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Dolly Parton is instantly recognizable for her iconic style and persona, but how did she create her enduring image? Dolly crafted her exaggerated appearance and stage personality by combining two opposing stereotypes—the innocent mountain girl and the voluptuous sex symbol. Emerging through her lyrics, personal stories, stage presence, and visual imagery, these wildly different gender tropes form a central part of Dolly’s media image and portrayal of herself as a star and celebrity. By developing a multilayered image and persona, Dolly both critiques representations of femininity in country music and attracts a diverse fan base ranging from country and pop music fans to feminists and gay rights advocates. In Dolly Parton, Gender, and Country Music, Leigh H. Edwards explores Dolly’s roles as musician, actor, author, philanthropist, and entrepreneur to show how Dolly’s gender subversion highlights the challenges that can be found even in the most seemingly traditional form of American popular music. As Dolly depicts herself as simultaneously "real" and "fake," she offers new perspectives on country music’s claims of authenticity.

Television And Radio Announcing

Author: Stuart Hyde
Publisher: Pearson College Division
ISBN: 9780205563043
Size: 44.75 MB
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Television and Radio Announcing, 11eStuart Hyde, "San Francisco"" State University" "Television and Radio Announcing" takes a practical, career-oriented approach to the study of broadcast performance by successfully blending the coverage of theory with the practice of announcing. Now in its eleventh edition, this classic text offers the broadest coverage of announcing available today. Hailed for its compelling, conversational writing style, Hyde's work offers timeless and relevant information to new broadcasting students while emphasizing the most successful techniques in the field. The new edition has been revised to reflect the recent technology and market changes affecting announcers today and retains the same overriding goal of previous editions: to help students become more effective and responsible communicators. New and classic features to this text include: - "Checklist" boxes throughout the text give step-by-step instructions to students who are just learning the basics of announcing. - Scripts throughout each chapter offer students the opportunity to immediately practice the concepts they are learning about within the text. - "Spotlight" boxes are written by professionals in the announcing field and give tips on how to improve voice personality, how to sound like a local, and more. - New "Student Voices" boxes are essays written by real students who offer a personal slant on several key topics including: Podcasting, Internet radio, YouTube and MTV VJs. Praise for "Television and Radio Announcing," 11e: "This text is strong in a number of ways. I think its greatest strength lies in the practical tips for improving performance skills and strategizing career opportunities. The text clearly suggests the author's long history in the field, without being rarified and academic." -- Ceilidh Charleson-Jennings, "Collin"" County Community College".""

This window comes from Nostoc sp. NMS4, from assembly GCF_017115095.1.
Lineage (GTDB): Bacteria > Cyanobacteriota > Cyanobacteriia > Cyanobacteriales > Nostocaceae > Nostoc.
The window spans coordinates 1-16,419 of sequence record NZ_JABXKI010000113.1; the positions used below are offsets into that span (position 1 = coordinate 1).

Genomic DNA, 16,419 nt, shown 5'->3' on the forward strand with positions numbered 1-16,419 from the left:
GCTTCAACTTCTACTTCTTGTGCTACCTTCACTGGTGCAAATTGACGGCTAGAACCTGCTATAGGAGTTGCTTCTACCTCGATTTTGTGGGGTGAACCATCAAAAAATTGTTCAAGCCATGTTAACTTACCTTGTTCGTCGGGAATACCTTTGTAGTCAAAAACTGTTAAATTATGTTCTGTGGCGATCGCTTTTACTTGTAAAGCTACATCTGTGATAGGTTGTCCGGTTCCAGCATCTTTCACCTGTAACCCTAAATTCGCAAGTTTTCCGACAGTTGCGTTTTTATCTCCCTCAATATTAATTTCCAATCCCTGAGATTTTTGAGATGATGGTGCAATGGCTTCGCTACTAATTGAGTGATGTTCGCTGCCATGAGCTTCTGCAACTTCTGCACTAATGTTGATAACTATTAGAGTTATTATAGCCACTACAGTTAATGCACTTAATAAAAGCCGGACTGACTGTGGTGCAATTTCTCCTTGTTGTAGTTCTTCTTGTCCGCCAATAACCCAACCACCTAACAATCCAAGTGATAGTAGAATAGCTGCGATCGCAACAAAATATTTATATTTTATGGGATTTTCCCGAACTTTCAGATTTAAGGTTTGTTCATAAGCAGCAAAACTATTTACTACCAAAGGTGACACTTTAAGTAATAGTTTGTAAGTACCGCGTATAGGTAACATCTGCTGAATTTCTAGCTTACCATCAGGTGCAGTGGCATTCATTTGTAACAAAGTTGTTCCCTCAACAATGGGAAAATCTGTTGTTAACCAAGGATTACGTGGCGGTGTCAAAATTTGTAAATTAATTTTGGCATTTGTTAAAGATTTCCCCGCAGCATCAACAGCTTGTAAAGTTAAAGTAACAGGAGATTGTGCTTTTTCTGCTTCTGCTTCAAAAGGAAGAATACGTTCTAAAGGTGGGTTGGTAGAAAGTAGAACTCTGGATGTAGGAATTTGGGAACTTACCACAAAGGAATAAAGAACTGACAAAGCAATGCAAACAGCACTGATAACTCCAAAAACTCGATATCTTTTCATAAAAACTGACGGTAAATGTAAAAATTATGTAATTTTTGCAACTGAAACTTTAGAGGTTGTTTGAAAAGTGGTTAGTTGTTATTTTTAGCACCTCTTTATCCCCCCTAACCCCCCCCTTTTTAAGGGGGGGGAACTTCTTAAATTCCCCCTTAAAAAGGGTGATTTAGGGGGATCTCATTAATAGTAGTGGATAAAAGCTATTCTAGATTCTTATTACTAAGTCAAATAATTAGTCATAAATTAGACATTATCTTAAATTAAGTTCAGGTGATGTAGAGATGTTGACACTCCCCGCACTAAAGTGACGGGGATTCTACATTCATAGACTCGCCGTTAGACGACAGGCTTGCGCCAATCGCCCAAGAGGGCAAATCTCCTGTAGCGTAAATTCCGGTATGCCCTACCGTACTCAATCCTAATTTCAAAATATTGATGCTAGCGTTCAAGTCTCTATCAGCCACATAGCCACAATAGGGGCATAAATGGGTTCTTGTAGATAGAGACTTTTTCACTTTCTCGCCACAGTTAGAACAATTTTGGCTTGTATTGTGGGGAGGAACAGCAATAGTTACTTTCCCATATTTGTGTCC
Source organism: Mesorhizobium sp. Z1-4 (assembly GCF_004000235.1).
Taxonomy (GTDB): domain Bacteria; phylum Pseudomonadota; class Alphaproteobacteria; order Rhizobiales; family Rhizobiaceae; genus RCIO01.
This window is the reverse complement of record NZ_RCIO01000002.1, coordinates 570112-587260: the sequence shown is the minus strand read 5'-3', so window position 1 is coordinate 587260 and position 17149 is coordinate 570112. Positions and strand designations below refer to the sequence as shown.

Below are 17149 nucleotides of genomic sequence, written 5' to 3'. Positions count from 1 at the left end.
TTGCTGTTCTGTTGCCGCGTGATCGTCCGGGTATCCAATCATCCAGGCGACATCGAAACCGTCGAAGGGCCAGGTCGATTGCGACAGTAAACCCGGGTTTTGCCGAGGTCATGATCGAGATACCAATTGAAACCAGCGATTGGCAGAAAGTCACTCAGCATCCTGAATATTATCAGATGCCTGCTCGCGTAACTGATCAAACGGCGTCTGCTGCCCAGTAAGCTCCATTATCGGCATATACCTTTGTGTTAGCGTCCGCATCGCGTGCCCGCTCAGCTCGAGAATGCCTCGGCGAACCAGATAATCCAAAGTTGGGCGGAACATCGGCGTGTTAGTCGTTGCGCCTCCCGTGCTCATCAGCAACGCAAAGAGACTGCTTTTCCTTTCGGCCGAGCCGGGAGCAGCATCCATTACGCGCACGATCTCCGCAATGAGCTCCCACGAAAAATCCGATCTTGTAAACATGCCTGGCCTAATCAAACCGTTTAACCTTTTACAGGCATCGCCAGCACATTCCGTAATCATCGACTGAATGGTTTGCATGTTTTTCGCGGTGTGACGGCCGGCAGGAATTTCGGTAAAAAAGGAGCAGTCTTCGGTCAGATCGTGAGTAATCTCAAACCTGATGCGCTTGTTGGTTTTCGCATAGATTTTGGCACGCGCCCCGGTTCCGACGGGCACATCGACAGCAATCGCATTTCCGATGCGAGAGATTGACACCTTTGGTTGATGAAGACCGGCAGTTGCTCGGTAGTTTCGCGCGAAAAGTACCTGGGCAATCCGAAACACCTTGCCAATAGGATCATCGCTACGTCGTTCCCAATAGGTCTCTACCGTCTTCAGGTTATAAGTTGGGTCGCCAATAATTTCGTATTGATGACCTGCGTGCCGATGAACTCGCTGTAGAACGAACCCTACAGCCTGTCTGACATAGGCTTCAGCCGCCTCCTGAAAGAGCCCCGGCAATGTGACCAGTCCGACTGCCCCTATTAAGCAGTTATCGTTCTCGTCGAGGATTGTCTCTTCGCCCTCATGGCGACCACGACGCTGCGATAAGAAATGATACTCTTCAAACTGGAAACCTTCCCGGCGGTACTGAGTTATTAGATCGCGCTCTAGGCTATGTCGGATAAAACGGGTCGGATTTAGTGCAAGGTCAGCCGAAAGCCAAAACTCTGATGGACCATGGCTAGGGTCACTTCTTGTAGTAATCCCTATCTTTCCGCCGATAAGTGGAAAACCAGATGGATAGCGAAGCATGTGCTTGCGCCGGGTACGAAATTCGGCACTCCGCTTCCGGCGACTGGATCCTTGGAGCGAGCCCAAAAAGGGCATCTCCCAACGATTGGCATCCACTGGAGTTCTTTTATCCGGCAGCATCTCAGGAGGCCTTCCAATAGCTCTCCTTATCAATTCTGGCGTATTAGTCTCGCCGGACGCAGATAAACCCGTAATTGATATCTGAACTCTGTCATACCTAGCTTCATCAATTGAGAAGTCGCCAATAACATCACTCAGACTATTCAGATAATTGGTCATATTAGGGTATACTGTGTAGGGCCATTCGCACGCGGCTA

A Boy Named Sue

Author: Kristine M. McCusker
Publisher: Univ. Press of Mississippi
ISBN: 9781604739565
Size: 14.50 MB
Format: PDF
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An anthology that questions the roles gender plays in creating and marketing a great American musical form

The Book Of Matt

Author: Stephen Jimenez
Publisher: Steerforth
ISBN: 1586422154
Size: 61.55 MB
Format: PDF
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What role did crystal meth and other previously underreported factors play in the brutal murder of gay college student Matthew Shepard? The Book of Matt is a page-turning cautionary tale that humanizes and de-mythologizes Matthew while following the evidence where it leads, without regard to the politics that have long attended this American tragedy. Late on the night of October 6, 1998, twenty-one-year-old Matthew Shepard left a bar in Laramie, Wyoming with two alleged “strangers,” Aaron McKin­ney and Russell Henderson. Eighteen hours later, Matthew was found tied to a log fence on the outskirts of town, unconscious and barely alive. He had been pistol-whipped so severely that the mountain biker who discovered his battered frame mistook him for a Halloween scarecrow. Overnight, a politically expedient myth took the place of important facts. By the time Matthew died a few days later, his name was synonymous with anti-gay hate. Stephen Jimenez went to Laramie to research the story of Matthew Shepard’s murder in 2000, after the two men convicted of killing him had gone to prison, and after the national media had moved on. His aim was to write a screenplay on what he, and the rest of the nation, believed to be an open-and-shut case of bigoted violence. As a gay man, he felt an added moral imperative to tell Matthew’s story. But what Jimenez eventually found in Wyoming was a tangled web of secrets. His exhaustive investigation also plunged him deep into the deadly underworld of drug trafficking. Over the course of a thirteen-year investigation, Jimenez traveled to twenty states and Washington DC, and interviewed more than a hundred named sources. The Book of Matt is sure to stir passions and inspire dialogue as it re-frames this misconstrued crime and its cast of characters, proving irrefutably that Matthew Shepard was not killed for being gay but for reasons far more complicated — and daunting. From the Hardcover edition.